** My knowledge of IPA is limited, and these renditions are not meant to be definitive. Suggestions, corrections and observations are welcome.

22 Responses to Stories and sounds of a seanchaí

  1. John Cowan says:

    On my only trip to Ireland, in 1980, I saw him perform a version of Seamus Murphy’s Stone Mad at the Abbey. Amazing stuff, the memories of a lifetime.

  2. Sean Jeating says:

    Great treats, Stan. Many thanks!
    Only the other day I enjoyed re-reading two of his collected stories: Beyond the Horizon and The Connachtman’s Story. Wonderful!

    Lookily :) I could listen to him with Pegg the Damsel in front of my eyes. Otherwise I’d have missed almost each pun.
    Afterwards listening again and hanging on his lips was, of course, even more fascinating.
    Thanks again, Stan.

  3. wisewebwoman says:

    Thanks for this, Stan. I remember him well. If memory serves me well he would start a lot of his great stories with “In me father’s time” adding several extra vowels worth to “taieme”.

  4. Michael Farrell says:

    Sounds quite correct, no?

  5. Stan says:

    John: That must have been quite a show. He had a gift for performance.

    Sean: Delighted you enjoyed it! I can see how combining audio/video with text would be very helpful in deciphering some of the expressions. As you indicate, there’s enough going on in his art to reward repeat visits.

    WWW: I thought you might! His prosody, like many a minority dialect, shows a kind of casual ingenuity, conjuring extra syllables out of apparent nowheres.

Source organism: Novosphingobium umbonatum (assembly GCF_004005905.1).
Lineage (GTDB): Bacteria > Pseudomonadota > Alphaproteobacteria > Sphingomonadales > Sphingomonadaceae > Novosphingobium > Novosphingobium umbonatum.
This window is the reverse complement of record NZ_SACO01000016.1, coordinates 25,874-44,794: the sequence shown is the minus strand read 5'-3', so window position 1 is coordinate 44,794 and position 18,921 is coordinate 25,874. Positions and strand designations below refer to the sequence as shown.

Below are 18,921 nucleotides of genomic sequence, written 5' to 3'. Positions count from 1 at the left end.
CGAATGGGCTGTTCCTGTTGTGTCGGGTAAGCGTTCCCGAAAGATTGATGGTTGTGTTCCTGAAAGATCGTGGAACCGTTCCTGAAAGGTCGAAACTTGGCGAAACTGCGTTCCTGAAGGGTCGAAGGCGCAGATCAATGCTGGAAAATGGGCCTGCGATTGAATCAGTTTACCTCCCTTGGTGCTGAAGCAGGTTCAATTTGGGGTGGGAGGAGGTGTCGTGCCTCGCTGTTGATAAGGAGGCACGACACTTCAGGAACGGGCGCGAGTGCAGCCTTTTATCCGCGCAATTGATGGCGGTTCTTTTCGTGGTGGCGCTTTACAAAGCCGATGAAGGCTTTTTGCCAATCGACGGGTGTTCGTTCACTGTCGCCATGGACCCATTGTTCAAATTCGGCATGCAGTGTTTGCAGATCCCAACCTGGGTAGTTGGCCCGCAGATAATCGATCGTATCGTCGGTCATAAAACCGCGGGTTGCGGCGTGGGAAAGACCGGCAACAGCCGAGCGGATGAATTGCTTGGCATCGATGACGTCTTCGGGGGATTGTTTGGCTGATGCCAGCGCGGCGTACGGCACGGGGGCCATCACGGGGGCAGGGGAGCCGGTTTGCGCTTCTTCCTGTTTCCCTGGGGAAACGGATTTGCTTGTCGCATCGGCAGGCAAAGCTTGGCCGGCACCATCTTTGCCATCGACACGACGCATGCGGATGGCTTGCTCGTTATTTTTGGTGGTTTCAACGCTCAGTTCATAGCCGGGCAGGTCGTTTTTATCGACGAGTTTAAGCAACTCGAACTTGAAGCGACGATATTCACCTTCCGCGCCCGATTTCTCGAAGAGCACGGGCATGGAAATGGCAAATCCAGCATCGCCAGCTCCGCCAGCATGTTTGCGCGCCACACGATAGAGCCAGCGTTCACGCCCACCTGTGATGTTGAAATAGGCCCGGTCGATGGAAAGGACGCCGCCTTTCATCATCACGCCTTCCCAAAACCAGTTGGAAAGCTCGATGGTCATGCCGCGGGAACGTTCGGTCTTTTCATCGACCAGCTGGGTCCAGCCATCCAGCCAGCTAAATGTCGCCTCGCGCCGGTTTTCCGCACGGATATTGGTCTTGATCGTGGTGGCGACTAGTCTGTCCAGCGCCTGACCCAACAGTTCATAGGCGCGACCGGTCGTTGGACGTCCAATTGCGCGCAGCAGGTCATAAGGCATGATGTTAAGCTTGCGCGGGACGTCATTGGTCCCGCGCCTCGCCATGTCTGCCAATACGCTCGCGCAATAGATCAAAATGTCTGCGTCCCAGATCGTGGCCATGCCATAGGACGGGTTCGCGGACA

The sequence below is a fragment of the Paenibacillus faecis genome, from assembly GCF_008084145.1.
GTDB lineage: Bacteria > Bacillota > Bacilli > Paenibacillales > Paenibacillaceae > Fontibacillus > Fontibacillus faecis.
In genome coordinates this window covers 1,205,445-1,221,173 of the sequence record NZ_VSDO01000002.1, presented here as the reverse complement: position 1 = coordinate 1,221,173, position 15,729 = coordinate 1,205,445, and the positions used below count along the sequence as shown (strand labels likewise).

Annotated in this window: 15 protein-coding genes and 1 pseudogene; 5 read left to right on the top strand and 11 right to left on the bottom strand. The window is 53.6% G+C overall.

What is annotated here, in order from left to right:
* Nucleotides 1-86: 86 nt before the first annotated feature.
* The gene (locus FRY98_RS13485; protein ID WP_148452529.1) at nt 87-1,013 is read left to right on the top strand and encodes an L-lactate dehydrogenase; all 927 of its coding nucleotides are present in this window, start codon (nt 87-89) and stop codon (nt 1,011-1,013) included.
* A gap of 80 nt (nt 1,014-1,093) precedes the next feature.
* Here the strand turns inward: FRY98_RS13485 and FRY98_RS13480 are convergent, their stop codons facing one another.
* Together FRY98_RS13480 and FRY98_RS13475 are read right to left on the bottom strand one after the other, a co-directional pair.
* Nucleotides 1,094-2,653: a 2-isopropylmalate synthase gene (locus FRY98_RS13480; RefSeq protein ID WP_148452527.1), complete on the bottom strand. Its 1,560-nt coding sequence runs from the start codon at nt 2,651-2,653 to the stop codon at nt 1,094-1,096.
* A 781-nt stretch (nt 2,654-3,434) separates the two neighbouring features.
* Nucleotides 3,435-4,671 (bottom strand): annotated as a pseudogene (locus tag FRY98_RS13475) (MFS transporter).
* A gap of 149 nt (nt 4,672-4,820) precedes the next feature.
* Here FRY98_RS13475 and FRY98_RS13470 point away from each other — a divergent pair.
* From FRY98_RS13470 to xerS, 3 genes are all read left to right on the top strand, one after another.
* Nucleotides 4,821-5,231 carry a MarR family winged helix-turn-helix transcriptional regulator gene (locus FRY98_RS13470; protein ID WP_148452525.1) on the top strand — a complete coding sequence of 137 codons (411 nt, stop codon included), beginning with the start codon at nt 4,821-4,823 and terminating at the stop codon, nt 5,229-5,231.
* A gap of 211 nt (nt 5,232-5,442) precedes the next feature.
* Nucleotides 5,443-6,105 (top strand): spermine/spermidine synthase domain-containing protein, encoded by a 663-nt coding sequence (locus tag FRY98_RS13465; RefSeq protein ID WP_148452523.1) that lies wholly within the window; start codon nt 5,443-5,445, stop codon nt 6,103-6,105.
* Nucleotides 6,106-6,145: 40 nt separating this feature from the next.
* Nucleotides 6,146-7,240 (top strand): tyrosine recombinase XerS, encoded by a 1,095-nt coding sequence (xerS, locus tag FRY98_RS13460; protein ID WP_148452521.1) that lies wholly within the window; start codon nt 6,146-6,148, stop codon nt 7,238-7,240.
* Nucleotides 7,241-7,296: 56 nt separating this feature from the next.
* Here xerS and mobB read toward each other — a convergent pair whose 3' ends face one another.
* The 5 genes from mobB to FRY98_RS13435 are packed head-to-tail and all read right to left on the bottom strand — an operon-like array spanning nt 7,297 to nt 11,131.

Michael: I’m afraid I’m not sure what you’re referring to.

  6. Ahh absolutely marvellous stuff Stan. I could listen to him for ever.

    Much as I love the Cork city accent, this is the sort of voice I remember ll from my childhood holidays in Millstreet, which you could tell was near to Kerry as football was more popular than the hurling!

  7. Stan says:

    Jams: It’s great, isn’t it! Makes me think about how fond of storytelling we are. The whole country is at it in one way or another. And I love how there’s such diversity in the accents of our different county tribes.

  8. annie says:

    Reading this before my morning cup of tea is a delight!
    So interesting those extra letters in between consonants like in FILIM. I noticed that extra “i” alot on my trip last month. My housemate, who is Jamaican, and used to live in Galway (imagine the great accent she has!)and I have adopted it as a sweet means to honor the quirky,a little “inside baseball” house term.

    2 questions: How did you decide to write about storytelling and Eamon Kelly?
    Do you know if there a name for that small intake of breath that I have noticed some Irish people make and also Danish people make when they are listening and agree and want you to continue talking? At first it sounds like the person is surprised, but it is an affirmation that might be called a “completion probe” like a nod or “ah ha “.
    Thanks .

  9. Claudia says:

    What amazed me is that I could catch a few words! I truly enjoyed listening. It’s so musical, with a up-and-down tone and a perfect rhythm. Each sentence always seems to end with a question mark.